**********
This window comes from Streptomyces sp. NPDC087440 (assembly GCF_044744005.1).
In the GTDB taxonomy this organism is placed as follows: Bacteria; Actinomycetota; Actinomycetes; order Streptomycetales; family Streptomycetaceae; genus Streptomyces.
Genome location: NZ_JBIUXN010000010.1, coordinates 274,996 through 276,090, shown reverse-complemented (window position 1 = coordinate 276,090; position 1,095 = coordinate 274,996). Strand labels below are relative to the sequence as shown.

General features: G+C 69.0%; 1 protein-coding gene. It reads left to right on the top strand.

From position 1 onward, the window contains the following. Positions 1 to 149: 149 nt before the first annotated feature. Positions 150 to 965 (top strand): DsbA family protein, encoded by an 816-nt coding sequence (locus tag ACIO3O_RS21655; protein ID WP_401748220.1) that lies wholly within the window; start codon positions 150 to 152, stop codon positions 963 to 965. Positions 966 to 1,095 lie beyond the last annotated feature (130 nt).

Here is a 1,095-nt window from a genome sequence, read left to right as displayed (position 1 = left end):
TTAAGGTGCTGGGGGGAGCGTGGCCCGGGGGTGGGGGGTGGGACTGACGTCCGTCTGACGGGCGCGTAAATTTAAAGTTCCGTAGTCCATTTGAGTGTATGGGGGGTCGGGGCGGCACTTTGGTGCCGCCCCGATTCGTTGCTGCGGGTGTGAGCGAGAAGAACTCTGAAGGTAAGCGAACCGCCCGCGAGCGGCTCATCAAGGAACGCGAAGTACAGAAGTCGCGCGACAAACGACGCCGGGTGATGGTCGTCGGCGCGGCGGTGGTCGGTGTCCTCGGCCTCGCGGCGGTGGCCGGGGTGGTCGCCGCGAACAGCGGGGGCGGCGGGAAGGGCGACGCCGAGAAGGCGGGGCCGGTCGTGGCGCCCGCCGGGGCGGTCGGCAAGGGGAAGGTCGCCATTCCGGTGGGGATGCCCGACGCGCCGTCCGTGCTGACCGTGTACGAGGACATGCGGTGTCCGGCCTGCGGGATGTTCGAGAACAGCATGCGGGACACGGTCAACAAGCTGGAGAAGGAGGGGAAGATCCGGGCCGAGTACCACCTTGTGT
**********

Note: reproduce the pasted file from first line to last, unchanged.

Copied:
This window comes from Streptomyces sp. NPDC087440 (assembly GCF_044744005.1).
In the GTDB taxonomy this organism is placed as follows: Bacteria; Actinomycetota; Actinomycetes; order Streptomycetales; family Streptomycetaceae; genus Streptomyces.
Genome location: NZ_JBIUXN010000010.1, coordinates 274,996 through 276,090, shown reverse-complemented (window position 1 = coordinate 276,090; position 1,095 = coordinate 274,996). Strand labels below are relative to the sequence as shown.

General features: G+C 69.0%; 1 protein-coding gene. It reads left to right on the top strand.

From position 1 onward, the window contains the following. Positions 1 to 149: 149 nt before the first annotated feature. Positions 150 to 965 (top strand): DsbA family protein, encoded by an 816-nt coding sequence (locus tag ACIO3O_RS21655; protein ID WP_401748220.1) that lies wholly within the window; start codon positions 150 to 152, stop codon positions 963 to 965. Positions 966 to 1,095 lie beyond the last annotated feature (130 nt).

Here is a 1,095-nt window from a genome sequence, read left to right as displayed (position 1 = left end):
TTAAGGTGCTGGGGGGAGCGTGGCCCGGGGGTGGGGGGTGGGACTGACGTCCGTCTGACGGGCGCGTAAATTTAAAGTTCCGTAGTCCATTTGAGTGTATGGGGGGTCGGGGCGGCACTTTGGTGCCGCCCCGATTCGTTGCTGCGGGTGTGAGCGAGAAGAACTCTGAAGGTAAGCGAACCGCCCGCGAGCGGCTCATCAAGGAACGCGAAGTACAGAAGTCGCGCGACAAACGACGCCGGGTGATGGTCGTCGGCGCGGCGGTGGTCGGTGTCCTCGGCCTCGCGGCGGTGGCCGGGGTGGTCGCCGCGAACAGCGGGGGCGGCGGGAAGGGCGACGCCGAGAAGGCGGGGCCGGTCGTGGCGCCCGCCGGGGCGGTCGGCAAGGGGAAGGTCGCCATTCCGGTGGGGATGCCCGACGCGCCGTCCGTGCTGACCGTGTACGAGGACATGCGGTGTCCGGCCTGCGGGATGTTCGAGAACAGCATGCGGGACACGGTCAACAAGCTGGAGAAGGAGGGGAAGATCCGGGCCGAGTACCACCTTGTGT